After about 100 white supremacists encountered a heavy police presence and resistance from counter protesters at its first rally in Shelbyville, Tenn. on Oct. 28, organizers canceled the second “White Lives Matter” rally in nearby Murfreesboro, according to CNN.
Dressed in Black and bearing helmets and shields, the groups had planned to start at Shelbyville and then head to Murfreesboro about 20 miles to the north, but the Murfreesboro rally was canceled, according to Brad Griffin, public relations chief for League of the South, a Southern nationalist group. Griffin announced the rally was canceled on Twitter saying that Murfreesboro was a “lawsuit trap” and that holding an event there was not worth the risk.
He said on Twitter that his fellow white supremacists have “nothing to gain.”
According to ABC News, one “White Lives Matter” attendee who was standing with the white nationalists was arrested during the first rally, in Shelbyville. “The white male, wearing a green fleece jacket, was approached by a flurry of cops who quickly pulled him through a temporarily detached metal barricade, pinning protesters on two sides of a street. Police took the unidentified man away in a golf cart,” ABC News noted.
Police stood between some 200 counter protesters and various white supremacist factions as they exchanged chants, according to the Huffington Post. Mike Tubbs, a former Green Beret who spent time in prison for plotting to bomb minority and Jewish businesses and who was responsible for violence in Charlottesville, led the hundred or so white supremacists into their designated rally area.
“I’m here to defend my heritage and my people against the forces of darkness,” he told HuffPost.
The decision to hold the rallies in Shelbyville and Murfreesboro, two mid-sized and largely rural cities in central Tennessee, came down to familiarity, city demographics and several prominent local news stories, Griffin told CNN. Shelbyville has a population of about 20,000 people, and Murfreesboro, has about 130,000 people. Both are largely rural counties that heavily favored President Donald Trump in the 2016 election.
One of the counter protestors, Jessica Ortega, 28, said she drove from Clarksville, Tenn., to protest the white nationalist rally.
“I had to drive down. You can’t live a couple hours away from something like this and not get up off your a** to protest,” she said.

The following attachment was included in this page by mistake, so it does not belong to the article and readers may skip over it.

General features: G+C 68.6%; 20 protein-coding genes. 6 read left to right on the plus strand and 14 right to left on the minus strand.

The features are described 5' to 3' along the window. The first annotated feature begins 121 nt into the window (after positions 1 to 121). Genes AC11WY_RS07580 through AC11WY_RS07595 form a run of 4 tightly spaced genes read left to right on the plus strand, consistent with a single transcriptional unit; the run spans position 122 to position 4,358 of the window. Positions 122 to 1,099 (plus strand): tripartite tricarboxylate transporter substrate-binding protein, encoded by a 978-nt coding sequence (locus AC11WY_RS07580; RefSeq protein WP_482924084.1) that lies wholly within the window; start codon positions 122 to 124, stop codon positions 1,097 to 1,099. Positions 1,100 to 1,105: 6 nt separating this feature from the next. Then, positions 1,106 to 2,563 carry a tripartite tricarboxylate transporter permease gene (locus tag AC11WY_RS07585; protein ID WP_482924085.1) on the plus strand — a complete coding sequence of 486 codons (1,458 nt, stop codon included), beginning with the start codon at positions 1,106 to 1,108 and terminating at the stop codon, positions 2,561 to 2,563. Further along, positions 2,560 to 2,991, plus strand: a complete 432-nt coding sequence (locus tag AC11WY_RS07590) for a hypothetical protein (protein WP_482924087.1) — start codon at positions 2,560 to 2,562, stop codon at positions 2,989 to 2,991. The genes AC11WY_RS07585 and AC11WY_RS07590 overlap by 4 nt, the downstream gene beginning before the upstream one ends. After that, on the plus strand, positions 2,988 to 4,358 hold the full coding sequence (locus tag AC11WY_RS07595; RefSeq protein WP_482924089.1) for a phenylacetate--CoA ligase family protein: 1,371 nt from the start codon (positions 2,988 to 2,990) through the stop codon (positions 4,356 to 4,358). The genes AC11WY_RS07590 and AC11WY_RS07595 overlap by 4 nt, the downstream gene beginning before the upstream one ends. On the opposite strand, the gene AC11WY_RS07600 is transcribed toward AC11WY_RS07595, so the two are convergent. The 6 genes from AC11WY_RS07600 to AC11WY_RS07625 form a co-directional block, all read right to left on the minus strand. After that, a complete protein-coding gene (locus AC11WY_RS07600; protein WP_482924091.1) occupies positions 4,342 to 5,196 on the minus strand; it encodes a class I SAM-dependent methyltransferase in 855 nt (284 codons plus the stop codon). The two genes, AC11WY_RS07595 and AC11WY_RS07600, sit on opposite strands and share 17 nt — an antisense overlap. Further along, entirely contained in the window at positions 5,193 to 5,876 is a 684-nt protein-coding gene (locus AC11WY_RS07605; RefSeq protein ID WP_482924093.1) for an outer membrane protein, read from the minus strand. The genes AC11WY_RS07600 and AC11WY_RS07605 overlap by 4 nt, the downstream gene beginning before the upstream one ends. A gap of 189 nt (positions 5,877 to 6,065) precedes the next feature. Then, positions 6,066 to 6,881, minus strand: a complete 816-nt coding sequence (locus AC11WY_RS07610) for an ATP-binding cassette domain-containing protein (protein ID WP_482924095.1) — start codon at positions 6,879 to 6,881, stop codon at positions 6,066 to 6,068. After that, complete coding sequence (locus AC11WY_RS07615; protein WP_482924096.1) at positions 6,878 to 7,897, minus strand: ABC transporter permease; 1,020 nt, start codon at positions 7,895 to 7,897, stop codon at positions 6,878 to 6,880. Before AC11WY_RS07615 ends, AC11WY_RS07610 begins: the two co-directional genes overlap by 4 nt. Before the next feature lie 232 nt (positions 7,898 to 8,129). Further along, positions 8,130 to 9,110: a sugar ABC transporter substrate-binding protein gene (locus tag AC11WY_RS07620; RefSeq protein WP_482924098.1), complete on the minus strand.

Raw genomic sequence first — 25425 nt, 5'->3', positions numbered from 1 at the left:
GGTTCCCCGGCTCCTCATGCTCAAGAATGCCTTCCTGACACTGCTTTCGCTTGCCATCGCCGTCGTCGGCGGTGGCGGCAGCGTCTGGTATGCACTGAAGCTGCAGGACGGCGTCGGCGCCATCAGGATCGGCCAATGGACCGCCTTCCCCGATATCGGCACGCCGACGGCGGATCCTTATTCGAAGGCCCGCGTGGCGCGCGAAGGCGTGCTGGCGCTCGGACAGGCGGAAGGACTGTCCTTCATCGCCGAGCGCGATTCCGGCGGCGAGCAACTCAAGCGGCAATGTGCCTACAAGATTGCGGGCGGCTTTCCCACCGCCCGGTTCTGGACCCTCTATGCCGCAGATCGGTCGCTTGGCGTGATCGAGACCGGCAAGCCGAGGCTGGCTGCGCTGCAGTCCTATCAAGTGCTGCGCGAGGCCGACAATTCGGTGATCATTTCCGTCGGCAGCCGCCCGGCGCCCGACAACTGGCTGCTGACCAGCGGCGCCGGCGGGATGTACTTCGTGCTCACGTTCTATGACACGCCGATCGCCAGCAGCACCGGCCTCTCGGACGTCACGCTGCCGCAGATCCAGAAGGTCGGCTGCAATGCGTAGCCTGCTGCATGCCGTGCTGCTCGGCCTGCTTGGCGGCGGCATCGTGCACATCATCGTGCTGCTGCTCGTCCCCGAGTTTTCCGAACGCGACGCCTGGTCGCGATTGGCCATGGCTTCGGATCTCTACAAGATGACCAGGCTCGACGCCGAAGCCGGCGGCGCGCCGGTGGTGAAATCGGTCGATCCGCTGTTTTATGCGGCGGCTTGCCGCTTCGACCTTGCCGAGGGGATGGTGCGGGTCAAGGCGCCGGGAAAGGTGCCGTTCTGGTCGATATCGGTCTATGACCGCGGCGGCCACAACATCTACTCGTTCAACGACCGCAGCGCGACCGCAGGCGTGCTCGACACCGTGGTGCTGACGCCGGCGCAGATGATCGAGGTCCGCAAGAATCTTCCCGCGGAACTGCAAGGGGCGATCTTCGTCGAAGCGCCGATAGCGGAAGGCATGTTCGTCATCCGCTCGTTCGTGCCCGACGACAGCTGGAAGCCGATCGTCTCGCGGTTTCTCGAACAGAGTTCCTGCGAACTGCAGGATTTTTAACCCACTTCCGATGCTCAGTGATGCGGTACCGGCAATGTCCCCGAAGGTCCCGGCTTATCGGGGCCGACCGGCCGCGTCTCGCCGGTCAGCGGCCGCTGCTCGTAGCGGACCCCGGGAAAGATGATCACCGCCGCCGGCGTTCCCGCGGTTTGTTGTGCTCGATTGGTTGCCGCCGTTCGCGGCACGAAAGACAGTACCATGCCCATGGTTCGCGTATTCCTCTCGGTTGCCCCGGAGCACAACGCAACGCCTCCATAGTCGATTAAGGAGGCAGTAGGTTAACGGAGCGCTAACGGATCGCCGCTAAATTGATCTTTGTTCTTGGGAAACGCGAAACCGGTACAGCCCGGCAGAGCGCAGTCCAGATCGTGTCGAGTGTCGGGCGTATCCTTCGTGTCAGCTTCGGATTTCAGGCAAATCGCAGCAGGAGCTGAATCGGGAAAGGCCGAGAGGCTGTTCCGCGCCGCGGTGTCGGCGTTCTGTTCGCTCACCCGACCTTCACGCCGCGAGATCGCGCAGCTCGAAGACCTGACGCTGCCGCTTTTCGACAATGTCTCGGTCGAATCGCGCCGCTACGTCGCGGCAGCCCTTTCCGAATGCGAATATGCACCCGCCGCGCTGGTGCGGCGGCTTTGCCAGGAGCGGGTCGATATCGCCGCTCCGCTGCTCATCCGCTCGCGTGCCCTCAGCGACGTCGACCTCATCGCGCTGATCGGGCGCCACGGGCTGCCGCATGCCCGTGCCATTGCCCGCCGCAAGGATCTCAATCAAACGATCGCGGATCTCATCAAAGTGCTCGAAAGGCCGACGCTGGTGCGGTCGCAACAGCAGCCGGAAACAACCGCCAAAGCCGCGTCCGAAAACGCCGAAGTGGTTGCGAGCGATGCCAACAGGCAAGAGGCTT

“What will I tell my daughters? ‘Mommy was too busy watching football to protest a Nazi takeover?’ Not me. Not in my state,” Ortega said.
Murfreesboro Mayor McFarland posted a video on Facebook with several religious and community leaders supporting diversity and denouncing prejudice and injustice. “We are Murfreesboro and we stand together,” McFarland said.
Meanwhile, some Murfreesboro businesses and restaurants boarded up their windows near the rally sites and posted signs saying “Murfreesboro Loves.” That phrase, one of the main hashtags for those opposed to the rally’s message, was also written into the fence outside the Murfreesboro Boys and Girls Club.
The Facebook group called Murfreesboro Loves also held marches, prayers, and rallies in different areas of the city, followed by an event with live music and pizza.
“We will drive home the message that white supremacy is not welcome in Murfreesboro,” the group posted on Facebook on Oct. 28.
After the Shelbyville protest ended, about two dozen men left the rally, entered a Nashville restaurant, and started a brawl with an interracial couple, according to New York Daily News.
Video footage shows the confrontation. The woman left the restaurant with a bloodied forehead after about two dozen white nationalists asked her to ditch her boyfriend and join them.
“The woman went outside the bar in an attempt to “de-escalate the situation,” the New York Daily News reported. “But she was followed, according to footage of the violence. Several of the assailants surrounded her and one of the men slugged her in the face, causing a cut above her eye, police said.”
The assailants soon bolted in vehicles with New York and Wisconsin plates by the time police arrived. The victims left as well, but the battered woman returned to report the assault, cops said. She refused medical treatment.
In an interview with WZTV-TV, the woman who asked not be identified, questioned why a member of the “White Lives Matter” group would focus their aggression on her.
“What do these people stand for and how are they allowed to still assemble and protest?” she said in the Nashville television interview. “This society and government is truly broken! Our president is talking about players kneeling for a song about freedom, but we are persecuted every day. We as Americans need to open our eyes and come together to stop this injustice and hate.”
By Rosaland Tyler